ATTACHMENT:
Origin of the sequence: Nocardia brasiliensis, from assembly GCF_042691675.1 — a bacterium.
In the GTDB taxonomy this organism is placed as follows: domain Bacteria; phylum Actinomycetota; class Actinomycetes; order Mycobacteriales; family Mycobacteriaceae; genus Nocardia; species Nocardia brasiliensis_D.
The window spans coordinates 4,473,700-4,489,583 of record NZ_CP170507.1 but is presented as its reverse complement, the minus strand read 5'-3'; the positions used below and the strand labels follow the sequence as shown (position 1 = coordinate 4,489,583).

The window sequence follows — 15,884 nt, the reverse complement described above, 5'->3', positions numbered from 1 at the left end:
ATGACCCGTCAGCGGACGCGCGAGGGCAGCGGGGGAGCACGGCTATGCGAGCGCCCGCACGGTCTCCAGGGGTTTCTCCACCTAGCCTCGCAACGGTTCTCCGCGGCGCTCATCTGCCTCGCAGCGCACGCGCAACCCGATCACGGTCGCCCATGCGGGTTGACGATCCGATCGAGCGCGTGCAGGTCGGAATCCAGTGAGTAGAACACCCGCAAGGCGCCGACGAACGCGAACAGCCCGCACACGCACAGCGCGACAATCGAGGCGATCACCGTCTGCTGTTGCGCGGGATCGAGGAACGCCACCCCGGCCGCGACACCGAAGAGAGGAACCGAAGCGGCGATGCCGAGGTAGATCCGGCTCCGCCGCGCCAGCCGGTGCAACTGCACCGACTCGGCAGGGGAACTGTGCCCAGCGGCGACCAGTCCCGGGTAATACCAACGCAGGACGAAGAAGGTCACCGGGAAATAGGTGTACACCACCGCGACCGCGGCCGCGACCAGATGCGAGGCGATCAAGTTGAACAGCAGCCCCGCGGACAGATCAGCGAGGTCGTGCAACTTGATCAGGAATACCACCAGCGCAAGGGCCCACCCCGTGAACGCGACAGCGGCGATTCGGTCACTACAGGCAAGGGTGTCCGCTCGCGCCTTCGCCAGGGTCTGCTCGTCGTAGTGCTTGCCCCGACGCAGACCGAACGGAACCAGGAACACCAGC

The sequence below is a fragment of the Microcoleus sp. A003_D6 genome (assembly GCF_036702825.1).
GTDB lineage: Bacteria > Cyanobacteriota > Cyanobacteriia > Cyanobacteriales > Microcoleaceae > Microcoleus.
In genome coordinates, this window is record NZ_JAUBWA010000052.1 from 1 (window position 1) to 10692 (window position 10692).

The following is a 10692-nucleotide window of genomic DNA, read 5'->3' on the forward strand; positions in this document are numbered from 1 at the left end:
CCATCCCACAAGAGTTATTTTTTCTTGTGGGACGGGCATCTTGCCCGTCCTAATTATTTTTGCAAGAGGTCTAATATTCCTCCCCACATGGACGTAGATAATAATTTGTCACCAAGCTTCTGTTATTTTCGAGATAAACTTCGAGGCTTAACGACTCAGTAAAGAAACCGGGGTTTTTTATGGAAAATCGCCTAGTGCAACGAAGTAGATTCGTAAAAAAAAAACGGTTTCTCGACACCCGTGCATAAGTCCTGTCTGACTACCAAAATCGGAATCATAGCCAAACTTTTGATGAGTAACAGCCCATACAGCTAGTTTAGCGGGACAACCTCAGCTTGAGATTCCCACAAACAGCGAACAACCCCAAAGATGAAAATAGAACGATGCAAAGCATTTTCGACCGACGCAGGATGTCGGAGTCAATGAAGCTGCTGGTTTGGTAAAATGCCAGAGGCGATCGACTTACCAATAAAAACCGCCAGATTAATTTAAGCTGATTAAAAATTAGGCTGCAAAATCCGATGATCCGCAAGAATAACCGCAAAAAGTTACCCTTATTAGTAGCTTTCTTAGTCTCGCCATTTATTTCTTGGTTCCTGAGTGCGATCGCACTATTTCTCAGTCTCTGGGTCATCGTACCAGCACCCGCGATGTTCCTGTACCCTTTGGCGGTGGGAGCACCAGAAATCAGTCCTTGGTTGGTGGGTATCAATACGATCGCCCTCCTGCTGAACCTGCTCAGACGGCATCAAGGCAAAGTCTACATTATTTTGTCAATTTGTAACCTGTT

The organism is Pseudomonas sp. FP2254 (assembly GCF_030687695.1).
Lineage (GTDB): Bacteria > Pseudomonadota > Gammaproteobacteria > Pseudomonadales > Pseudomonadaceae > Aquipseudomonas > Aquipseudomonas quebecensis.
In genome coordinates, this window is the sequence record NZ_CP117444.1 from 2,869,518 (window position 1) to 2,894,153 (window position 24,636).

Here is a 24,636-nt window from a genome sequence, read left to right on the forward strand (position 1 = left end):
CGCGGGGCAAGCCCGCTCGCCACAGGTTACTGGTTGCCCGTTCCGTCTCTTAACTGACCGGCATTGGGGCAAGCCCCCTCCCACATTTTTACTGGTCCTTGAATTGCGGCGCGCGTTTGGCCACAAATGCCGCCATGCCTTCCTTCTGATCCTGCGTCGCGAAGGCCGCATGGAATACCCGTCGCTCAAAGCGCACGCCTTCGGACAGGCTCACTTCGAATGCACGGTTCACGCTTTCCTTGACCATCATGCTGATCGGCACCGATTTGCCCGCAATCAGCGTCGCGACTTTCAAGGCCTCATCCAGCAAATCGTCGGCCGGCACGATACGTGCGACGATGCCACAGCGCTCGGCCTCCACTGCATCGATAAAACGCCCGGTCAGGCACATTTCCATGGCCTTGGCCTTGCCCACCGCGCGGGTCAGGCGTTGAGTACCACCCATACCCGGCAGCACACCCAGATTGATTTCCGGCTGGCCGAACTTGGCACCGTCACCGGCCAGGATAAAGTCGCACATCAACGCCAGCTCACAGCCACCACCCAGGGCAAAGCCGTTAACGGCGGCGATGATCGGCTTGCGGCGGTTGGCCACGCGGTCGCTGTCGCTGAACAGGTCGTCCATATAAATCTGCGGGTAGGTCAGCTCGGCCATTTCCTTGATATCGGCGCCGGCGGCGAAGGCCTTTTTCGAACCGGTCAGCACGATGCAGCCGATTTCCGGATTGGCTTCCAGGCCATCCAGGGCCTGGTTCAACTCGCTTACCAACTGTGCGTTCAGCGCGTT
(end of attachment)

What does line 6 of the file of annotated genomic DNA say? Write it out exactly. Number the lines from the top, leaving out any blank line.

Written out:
The sequence below is a fragment of the Microcoleus sp. A003_D6 genome (assembly GCF_036702825.1).